Numerous countries and foundations are admirably desperate to do something to curb the spread of HIV/Aids. If a policy or a model law appears that has been produced by respected "expert" institutions, it is quite understandable that they will rush to make use of them. But what if those policies or laws, although well intentioned in principle, do not work in practice? This is exactly what is happening in the international response to HIV, where a crisis is developing which is increasingly eroding the rights of women.
The seventh International Women's Day since the passage of the fabled United Nations Security Council Resolution 1325 arrives on 8 March 2008 at a time when the gap between the resolution's fine aspirations and their practical accomplishment seems to be widening. This is particularly clear in the area of conflict resolution and peace-building.
Now in its fourth year, Bird's Eye View is a London-based international film festival celebrating women filmmakers from around the world. Ten days of documentaries, new features, workshops, retrospectives and short films showcase the best new work by female directors. And in an overwhelmingly male-dominated industry, it is much needed. With a few notable exceptions such as Sofia Coppola and Mira Nair, the female director is - or is thought to be - a rarity. The packed programme of this year's festival gloriously proves otherwise.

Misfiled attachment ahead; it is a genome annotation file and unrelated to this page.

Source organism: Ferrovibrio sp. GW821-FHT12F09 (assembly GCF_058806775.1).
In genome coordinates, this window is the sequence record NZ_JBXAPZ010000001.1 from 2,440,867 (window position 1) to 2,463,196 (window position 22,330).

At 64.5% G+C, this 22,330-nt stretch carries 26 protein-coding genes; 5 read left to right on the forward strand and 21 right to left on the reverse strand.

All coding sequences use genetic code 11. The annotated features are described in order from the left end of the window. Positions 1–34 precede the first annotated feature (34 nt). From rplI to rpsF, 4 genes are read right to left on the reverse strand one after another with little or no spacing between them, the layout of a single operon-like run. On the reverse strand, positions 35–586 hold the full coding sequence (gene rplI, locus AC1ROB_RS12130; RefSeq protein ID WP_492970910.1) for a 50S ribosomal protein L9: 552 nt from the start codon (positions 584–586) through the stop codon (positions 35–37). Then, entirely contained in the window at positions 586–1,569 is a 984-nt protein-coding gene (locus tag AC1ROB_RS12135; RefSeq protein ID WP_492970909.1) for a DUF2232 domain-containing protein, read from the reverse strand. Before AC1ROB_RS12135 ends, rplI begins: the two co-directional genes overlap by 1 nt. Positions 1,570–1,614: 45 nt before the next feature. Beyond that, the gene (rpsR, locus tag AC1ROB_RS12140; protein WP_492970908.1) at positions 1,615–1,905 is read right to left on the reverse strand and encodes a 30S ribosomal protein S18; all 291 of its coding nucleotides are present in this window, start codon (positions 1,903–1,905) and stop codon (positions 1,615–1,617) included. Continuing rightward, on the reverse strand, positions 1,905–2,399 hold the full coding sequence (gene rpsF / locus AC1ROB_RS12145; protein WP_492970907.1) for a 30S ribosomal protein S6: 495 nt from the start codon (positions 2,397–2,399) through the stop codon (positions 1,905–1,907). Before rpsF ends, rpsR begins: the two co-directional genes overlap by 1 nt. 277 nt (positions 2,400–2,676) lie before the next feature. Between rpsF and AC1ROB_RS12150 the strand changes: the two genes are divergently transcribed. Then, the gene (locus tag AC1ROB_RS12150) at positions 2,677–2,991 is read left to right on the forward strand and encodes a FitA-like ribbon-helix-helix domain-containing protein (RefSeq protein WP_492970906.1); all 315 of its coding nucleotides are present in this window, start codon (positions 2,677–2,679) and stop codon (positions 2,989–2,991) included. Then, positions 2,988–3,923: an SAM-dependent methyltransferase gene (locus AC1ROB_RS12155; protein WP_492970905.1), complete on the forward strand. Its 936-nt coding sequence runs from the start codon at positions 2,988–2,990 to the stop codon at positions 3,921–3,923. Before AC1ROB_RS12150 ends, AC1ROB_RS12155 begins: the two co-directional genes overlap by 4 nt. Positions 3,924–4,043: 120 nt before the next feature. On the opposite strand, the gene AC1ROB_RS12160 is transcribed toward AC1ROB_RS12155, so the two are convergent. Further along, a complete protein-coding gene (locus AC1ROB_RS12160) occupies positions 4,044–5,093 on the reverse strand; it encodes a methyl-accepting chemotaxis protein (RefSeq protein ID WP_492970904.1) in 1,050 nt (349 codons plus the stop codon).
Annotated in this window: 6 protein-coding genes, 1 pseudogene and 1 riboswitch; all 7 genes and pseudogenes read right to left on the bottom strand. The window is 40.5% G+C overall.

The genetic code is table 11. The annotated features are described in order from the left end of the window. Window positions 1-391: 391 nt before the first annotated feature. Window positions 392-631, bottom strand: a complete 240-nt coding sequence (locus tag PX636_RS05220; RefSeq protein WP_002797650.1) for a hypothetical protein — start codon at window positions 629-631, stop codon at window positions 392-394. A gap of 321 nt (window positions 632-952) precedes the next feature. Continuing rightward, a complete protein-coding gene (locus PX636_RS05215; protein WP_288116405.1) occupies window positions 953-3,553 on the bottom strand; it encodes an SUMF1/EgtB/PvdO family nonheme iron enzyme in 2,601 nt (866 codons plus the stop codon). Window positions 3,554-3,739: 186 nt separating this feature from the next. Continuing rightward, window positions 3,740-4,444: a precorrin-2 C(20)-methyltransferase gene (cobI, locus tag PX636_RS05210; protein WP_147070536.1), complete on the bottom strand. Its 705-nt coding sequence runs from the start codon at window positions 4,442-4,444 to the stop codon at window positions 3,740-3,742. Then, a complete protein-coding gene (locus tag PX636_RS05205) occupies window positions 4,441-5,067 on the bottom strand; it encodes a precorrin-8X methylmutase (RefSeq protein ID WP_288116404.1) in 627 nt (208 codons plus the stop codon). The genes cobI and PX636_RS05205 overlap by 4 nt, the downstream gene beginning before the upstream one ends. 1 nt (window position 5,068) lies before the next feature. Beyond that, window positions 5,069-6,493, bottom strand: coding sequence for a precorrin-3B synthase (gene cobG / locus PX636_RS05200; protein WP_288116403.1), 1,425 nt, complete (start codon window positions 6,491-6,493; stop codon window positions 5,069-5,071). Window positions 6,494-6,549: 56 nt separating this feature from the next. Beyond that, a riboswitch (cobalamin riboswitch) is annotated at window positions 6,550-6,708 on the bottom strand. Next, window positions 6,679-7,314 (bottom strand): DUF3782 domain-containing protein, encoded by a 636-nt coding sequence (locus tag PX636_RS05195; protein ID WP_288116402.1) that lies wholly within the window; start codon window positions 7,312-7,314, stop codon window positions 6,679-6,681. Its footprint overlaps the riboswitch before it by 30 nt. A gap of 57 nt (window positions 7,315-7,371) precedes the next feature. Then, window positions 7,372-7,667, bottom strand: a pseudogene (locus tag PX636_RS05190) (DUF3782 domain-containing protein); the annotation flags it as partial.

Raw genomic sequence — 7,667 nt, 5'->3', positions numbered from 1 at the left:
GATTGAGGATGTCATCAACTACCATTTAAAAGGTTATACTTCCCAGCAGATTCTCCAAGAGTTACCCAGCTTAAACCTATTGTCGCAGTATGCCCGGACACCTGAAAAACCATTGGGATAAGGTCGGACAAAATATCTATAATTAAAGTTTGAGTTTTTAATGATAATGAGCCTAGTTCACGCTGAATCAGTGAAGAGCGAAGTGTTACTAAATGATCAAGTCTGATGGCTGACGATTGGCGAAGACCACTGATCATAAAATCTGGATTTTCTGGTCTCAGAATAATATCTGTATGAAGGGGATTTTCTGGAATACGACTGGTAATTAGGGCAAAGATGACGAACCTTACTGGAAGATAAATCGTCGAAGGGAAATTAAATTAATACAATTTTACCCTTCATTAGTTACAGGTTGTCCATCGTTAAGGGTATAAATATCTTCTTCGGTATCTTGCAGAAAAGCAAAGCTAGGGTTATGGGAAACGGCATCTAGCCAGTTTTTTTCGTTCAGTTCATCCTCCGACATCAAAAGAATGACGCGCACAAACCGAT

The theme of this year's CSW is Financing for Women's Empowerment and Gender Equality. There are dozens and dozens of NGO's here with ideas about how to demand the resources and there are daily sessions sponsored by the UN missions, but with only two days to go I haven't found anyone who is optimistic that this year's CSW will have the slightest impact on women's empowerment.
I attended the session on The Impact of Guns on Women's Lives, hosted by the UN Office for Disarmament Affairs and IANSA the International Action Network on Small Arms. The panel of women speakers came from Argentina, the DRC, Iraq, Canada and India. Binalakshmi Nepram is a young woman from India and founder of Control Arms Foundation of India. She opened her speech by saying " This is my first address to the United Nations, a place where everyone comes for final justice." She dedicated her speech to the 5000 women who have died by gun violence in her region by state and non-state actors, and went on to say "My very presence here is proof that women are taking action to stop gun violence". She spoke of her pain as a young woman born in the country that gave birth to non violence and is today the largest democracy in the world, knowing that India is "arming itself to the teeth" and has 40 million fire arms, the majority of which are in private hands. She'd recently attended an arms bazaar in New Delhi where one of the 450 arms dealers had told her that in India "gun shops are mushrooming like phone booths".
Last month, this blog along with many others celebrated the award of the prestigious Olof Palme prize to Iranian women's rights activist Parvin Ardalan. Now, just a few weeks on, Ms Ardalan has been denied a right to travel abroad. On her way to Sweden yesterday to accept the internationally recognised award, she was detained by security officials before the plane could leave. Ardalan explains: "(Officials said) I was banned from travel and that I could not exit Iran. They also seized my passport."